Number 223 / September 2010


Published by the Open Canoe Sailing Group

Page 1

Another Hard Blow! (EddieP)

This meet at the Cashel campsite seemed to be following the pattern of last year somewhat, although the hard blow, of up to Force 7, was on Sunday, not Saturday, and Monday brought beautiful weather. The numbers were about the same as last year - is Scotland for a week too much, or does it have to be a week to make it worthwhile? I had planned to be there until Monday night. There were some annoying problems with the campsite, but we'll not dwell on these.



Julie and Wayne in their new canoe - was Eddie's.

Paul in his classic canoe with Tim.

I arrived in the early afternoon on Friday. DaveM had left for an intrepid overnight trip up to the far top of the loch that morning, GrahamD was rigging his interesting home-made proa, and WayneD's family, having been banished to the Milarrochy campsite down the loch (wrong sort of van), had gamely sailed up to see us. The evening brought in Ann & KeithM, Jan & DaveP and then DaveS in an enormous tent. Jeff and Ellen followed, and then Paul from North Yorkshire with friend Tim, so it was a good group assembled by the morning.

We met on the beach at 10.00 a.m., in time to see both WayneD and his son Thomas sailing up from the south in a blustery Force 4, gusting higher. The forecast for the next day was for higher winds (how right they were!), so the group, being very mostly composed of experienced sailors, agreed to sail on a fairly short cruise, originally over to Luss. I stayed at Cashel, not having a boat currently. Finally, in the middle of the afternoon, three boats reappeared, the two Daves and Jan, all leaning well out. The others had called in at Milarrochy for a rest, and trailed back in a lighter wind.

There was little appetite for a race on Sunday, but the strong northwest wind put everybody off for some hours, gusting certainly to a Force 7. Wayne again sailed up in his Shearwater, with Thomas in his Topper (without a reef in; he is taking after Tyrone 'reefing is for wimps' C).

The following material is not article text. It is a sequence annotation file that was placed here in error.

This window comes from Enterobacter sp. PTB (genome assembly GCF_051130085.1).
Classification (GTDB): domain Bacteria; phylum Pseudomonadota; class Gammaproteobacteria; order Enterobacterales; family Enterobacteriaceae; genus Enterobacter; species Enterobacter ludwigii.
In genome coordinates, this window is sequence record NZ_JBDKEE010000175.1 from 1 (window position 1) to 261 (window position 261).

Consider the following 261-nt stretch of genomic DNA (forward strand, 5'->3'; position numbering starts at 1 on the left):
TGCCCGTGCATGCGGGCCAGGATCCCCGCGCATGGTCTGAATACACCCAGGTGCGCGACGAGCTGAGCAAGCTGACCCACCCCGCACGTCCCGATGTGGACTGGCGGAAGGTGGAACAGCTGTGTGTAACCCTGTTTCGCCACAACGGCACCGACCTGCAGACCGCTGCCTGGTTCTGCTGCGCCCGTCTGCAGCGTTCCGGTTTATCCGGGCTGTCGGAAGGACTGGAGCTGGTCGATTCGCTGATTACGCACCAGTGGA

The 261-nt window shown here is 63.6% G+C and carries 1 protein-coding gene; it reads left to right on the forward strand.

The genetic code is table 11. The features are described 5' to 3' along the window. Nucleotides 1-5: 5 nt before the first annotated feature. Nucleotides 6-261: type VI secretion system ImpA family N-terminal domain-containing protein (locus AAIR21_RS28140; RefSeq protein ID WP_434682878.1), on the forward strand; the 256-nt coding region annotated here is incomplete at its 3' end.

Capsize practice.

At the same time, DaveS had gone out with Adam, who had arrived the night before with his boat to be set up, and required advice. The two capsized off Inchlonaig after gybing, and RobinC, who had borrowed Dave's boat, went off to help. He too went in, after handing over a bailer, and, after partial recovery, the two boats quickly floated downwind towards the southern end of the Cashel peninsula. They were helped out of the surf by willing hands, none the worse for wear.

In the late afternoon the wind abated, and most people went for a sail, with several practising their capsize drill.

I had to leave on Sunday evening due to family illness.


Sunny Lomond Monday (KeithM)

British Bank Holiday Mondays are traditionally, or rather notoriously, expected to be wet and windy. At the Loch Lomond meet the weather gods ignored this rule of thumb, probably due to the fact that the Scots don't really do the August Bank holiday and were mostly back at work. It was calm and clear but cool early in the day, becoming bright and warm, right through into the evening. And there was a nice, albeit light, breeze much of the time as well. A recipe for a great canoe-sailing day... and so it was!


Ann and Julie share the woes of life 'aft the mast'.

The fleet took to the water mid morning once they were good and ready - and once the breeze had decided to get out of bed. The Cashel clan pottered south, rounding Strathcashell Point to assemble with the Milarrochy massive off that campsite, before drifting and paddling a bit in the fitful southeast zephyr to do a lazy lunch on Inchcailloch. Jeff and Ellen, not having been to this interesting and historic island before, had leaflets about it and decided to explore it on foot while the others set off again on the water, passing between Inchcailloch and Torrinch and heading east to visit a less frequented part of this huge loch.

Aber Isle is a small and low-lying patch of rocks and bushes about a mile from the eastern shoreline and surrounded by shallows for quite a few yards in most directions. In spite of this being well marked on Keith's chart, he and some others still managed to touch the bottom with their leeboards as they circumnavigated, but in the gentle conditions no harm was done. The fleet then close-reached back west, hoping to fetch the gap between Torrinch